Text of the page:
Personally, vetting of the judiciary in 1989 should have been the way ahead, but the Communists were still in de facto control so this was impossible. Also, many of the records had been destroyed. 100% of judges were Totalitarians – it was a key pre-qualifier for becoming a judge. Sacking them now based on age was perhaps a silly move, but one designed to enable a fallback position – as the EU establishment decided in advance to make a special case of Poland. The system of appointing judges in Germany (where they incidentally sacked East German judges upon reunification) is indefensibly political in modern Europe, but that’s Germany. The CJEU will push further though, as major money interests and culture war interests are at play in Poland. Abuse of the libel courts by a self-interested judiciary played a key role in muzzling the very small independent press pre-2015 and perhaps this is the plan for the future. 90% of Poland’s exports are made by foreign-owned companies – courtesy of the 1989 transformation. Foreign domination of the economy is supported by German and post-Communist domination of the media … and domination of the judiciary by families that hit the big time under Communism is the cherry on the cake when the “populists” are voted out and the “Liberals” can finally fulfil its promise of dismantling the new welfare state.

    • Amir
      March 19, 2019

      I know also in Israel what a leftist dictatorship is. As juristic as in mass media. And I know well the word “populism” against everyone who try to execute the demanded reforms.

  2. prof. Andrzej rzepliński, warsaw University.
    January 15, 2019

    After Poland’s Attempted Purge of ‘Communist-era’ Judges, Do We Need New International Standards for Post-authoritarian Countries Reforming Their Judiciary?
    The purge of judges in Poland has been beginning in 2015. Equally, you can start in 2015 purge of post-feudal judges in Poland. In 2015, there were no one post-communist judge in Poland. No one who would be an enemy of free market economy or an enemy of ECHR catalog of basic civil and political rights. As in any other country you could meet in the judiciary brilliant judges, typical judges, and a small group of judges badly organized, lazy, or/and stupid, both in county courts, district court, court of appeals and also in the highest court. In any EU state you can find any example of such diversification. So what? Time is making its job. 30 years after.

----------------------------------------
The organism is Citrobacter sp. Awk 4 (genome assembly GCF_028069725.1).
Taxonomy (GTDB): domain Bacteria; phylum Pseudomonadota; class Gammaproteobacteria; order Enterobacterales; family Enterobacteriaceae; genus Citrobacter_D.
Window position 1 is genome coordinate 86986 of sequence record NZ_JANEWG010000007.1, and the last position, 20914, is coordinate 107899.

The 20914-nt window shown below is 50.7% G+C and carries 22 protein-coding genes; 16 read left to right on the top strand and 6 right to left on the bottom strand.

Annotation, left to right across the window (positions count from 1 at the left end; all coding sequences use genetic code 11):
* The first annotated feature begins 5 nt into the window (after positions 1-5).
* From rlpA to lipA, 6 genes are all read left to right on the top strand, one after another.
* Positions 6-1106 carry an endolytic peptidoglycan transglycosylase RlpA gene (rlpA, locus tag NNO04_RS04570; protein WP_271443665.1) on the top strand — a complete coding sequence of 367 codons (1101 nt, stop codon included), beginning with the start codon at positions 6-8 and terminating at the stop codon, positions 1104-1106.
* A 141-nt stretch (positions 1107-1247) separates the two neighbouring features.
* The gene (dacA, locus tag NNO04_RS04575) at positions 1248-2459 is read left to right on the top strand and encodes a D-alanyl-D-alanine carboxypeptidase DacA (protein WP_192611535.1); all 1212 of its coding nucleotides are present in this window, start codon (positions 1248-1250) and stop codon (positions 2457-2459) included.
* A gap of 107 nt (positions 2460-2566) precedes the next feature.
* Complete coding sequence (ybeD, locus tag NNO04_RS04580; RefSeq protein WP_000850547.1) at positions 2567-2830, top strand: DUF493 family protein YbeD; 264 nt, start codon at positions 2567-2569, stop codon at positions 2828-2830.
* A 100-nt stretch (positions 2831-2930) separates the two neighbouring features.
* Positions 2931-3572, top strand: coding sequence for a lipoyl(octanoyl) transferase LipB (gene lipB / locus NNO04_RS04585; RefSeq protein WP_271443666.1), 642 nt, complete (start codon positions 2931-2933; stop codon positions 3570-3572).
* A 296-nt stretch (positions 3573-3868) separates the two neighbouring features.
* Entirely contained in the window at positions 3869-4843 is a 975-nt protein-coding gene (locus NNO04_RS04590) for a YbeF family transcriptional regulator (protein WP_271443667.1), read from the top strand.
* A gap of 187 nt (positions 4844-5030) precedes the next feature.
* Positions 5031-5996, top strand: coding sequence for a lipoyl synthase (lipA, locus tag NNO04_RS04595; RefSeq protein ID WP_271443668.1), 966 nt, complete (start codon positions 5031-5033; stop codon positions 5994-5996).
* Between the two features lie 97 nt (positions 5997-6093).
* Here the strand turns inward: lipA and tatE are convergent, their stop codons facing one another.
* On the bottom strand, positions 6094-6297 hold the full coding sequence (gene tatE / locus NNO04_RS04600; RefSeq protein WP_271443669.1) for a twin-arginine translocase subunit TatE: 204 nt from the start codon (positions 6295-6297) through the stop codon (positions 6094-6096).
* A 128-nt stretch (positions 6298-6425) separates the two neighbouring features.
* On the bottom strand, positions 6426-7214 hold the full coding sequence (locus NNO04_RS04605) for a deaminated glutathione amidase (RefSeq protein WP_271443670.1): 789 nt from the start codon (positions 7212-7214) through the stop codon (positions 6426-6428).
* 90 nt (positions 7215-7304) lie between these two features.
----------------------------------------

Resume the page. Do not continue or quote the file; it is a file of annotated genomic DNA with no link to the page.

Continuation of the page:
I am sure that it would be easier to find one judge with post authoritarian resentment in Germany in 1975 (30 years after) than in Poland (30 years later on). Not because Polish jurists were better impregnate for authoritarian their regime, but because there is no comparison between PL in 1989 and D in 1945. In addition, I do not trust in standards (by definition – very similar) offered to judges “the day after” for e.g. in Vietnam, RSA or in Venezuela.
    I can recommend you my book 49. Die Justiz in der Volksrepublik Polen. Dieter Simon (Vorwort). Frankfurt am/Main 1996 Vittorio Klostermann: and/or 51. Polen (1944-1989/90). Normdurchsetzung in Osteuropäischen Nachkriegsgesellschaften Einführung in die Rechtsentwicklung mit Quellendokumentation. Herausgegeben von Heinz Mohnhaupt und Hans-Andreas Schönfeldt. Frankfurt amMain 1997, Vittorio Klostermann

    • Dave
      January 16, 2019

      Mr Rzepliński is an ideal example of someone who is thoroughly tainted by his years of active support of Totalitarianism, not only as a long-standing member of the Communist Party who pledged allegiance to Soviet rule, but also as a person who – at the very least – played a very active role in ensuring that the full truth about the secret police murder of Fr. Jerzy Popieluszko did not come to light through his direct actions during the original highly flawed investigation by the Communist authorities in 1985 and in later post-Communist years. I will spare you the sorry, sordid details, though they are a matter of record (and can be found in Polish resources and counter-checked).
      The fact a person with such a dark history continued in any official role is a lesson in the abject failure of an authoritarian regime to transform into one governed by justice.

      • Amir
        March 19, 2019

        You are right. No real justice in Poland.

  3. Pingback: As You Like It | Verfassungsblog